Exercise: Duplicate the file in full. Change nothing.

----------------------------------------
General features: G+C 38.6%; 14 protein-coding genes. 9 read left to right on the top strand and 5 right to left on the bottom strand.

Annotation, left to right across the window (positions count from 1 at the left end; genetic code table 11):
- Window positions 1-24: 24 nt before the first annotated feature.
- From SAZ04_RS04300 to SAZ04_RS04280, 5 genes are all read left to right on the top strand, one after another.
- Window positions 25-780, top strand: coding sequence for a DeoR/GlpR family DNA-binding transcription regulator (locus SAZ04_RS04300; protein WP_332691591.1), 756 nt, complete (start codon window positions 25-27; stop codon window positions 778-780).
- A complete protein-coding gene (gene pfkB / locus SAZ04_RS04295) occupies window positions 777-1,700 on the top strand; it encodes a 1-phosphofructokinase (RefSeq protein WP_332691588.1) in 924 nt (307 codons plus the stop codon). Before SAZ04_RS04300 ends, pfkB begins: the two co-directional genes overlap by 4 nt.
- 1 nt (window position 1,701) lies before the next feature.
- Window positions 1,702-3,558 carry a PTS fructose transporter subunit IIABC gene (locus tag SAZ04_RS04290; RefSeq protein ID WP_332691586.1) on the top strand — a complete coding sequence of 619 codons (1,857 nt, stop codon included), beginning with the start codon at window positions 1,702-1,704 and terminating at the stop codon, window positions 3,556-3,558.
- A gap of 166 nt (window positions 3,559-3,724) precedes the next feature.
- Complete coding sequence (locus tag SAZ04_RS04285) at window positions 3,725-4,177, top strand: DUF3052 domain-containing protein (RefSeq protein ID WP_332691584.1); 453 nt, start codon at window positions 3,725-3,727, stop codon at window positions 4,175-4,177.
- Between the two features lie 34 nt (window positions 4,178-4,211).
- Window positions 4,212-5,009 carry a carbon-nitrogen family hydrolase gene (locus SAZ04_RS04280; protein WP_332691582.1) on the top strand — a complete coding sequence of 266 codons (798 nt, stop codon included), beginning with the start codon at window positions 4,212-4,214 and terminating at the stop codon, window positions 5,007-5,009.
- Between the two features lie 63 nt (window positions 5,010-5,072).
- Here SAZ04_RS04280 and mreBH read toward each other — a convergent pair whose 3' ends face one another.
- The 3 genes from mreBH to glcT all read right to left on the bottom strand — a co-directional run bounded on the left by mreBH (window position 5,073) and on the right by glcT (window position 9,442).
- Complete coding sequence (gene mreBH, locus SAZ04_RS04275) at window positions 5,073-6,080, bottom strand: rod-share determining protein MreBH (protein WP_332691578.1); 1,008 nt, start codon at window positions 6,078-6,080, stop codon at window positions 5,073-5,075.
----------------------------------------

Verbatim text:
General features: G+C 38.6%; 14 protein-coding genes. 9 read left to right on the top strand and 5 right to left on the bottom strand.

Annotation, left to right across the window (positions count from 1 at the left end; genetic code table 11):
- Window positions 1-24: 24 nt before the first annotated feature.
- From SAZ04_RS04300 to SAZ04_RS04280, 5 genes are all read left to right on the top strand, one after another.
- Window positions 25-780, top strand: coding sequence for a DeoR/GlpR family DNA-binding transcription regulator (locus SAZ04_RS04300; protein WP_332691591.1), 756 nt, complete (start codon window positions 25-27; stop codon window positions 778-780).
- A complete protein-coding gene (gene pfkB / locus SAZ04_RS04295) occupies window positions 777-1,700 on the top strand; it encodes a 1-phosphofructokinase (RefSeq protein WP_332691588.1) in 924 nt (307 codons plus the stop codon). Before SAZ04_RS04300 ends, pfkB begins: the two co-directional genes overlap by 4 nt.
- 1 nt (window position 1,701) lies before the next feature.
- Window positions 1,702-3,558 carry a PTS fructose transporter subunit IIABC gene (locus tag SAZ04_RS04290; RefSeq protein ID WP_332691586.1) on the top strand — a complete coding sequence of 619 codons (1,857 nt, stop codon included), beginning with the start codon at window positions 1,702-1,704 and terminating at the stop codon, window positions 3,556-3,558.
- A gap of 166 nt (window positions 3,559-3,724) precedes the next feature.
- Complete coding sequence (locus tag SAZ04_RS04285) at window positions 3,725-4,177, top strand: DUF3052 domain-containing protein (RefSeq protein ID WP_332691584.1); 453 nt, start codon at window positions 3,725-3,727, stop codon at window positions 4,175-4,177.
- Between the two features lie 34 nt (window positions 4,178-4,211).
- Window positions 4,212-5,009 carry a carbon-nitrogen family hydrolase gene (locus SAZ04_RS04280; protein WP_332691582.1) on the top strand — a complete coding sequence of 266 codons (798 nt, stop codon included), beginning with the start codon at window positions 4,212-4,214 and terminating at the stop codon, window positions 5,007-5,009.
- Between the two features lie 63 nt (window positions 5,010-5,072).
- Here SAZ04_RS04280 and mreBH read toward each other — a convergent pair whose 3' ends face one another.
- The 3 genes from mreBH to glcT all read right to left on the bottom strand — a co-directional run bounded on the left by mreBH (window position 5,073) and on the right by glcT (window position 9,442).
- Complete coding sequence (gene mreBH, locus SAZ04_RS04275) at window positions 5,073-6,080, bottom strand: rod-share determining protein MreBH (protein WP_332691578.1); 1,008 nt, start codon at window positions 6,078-6,080, stop codon at window positions 5,073-5,075.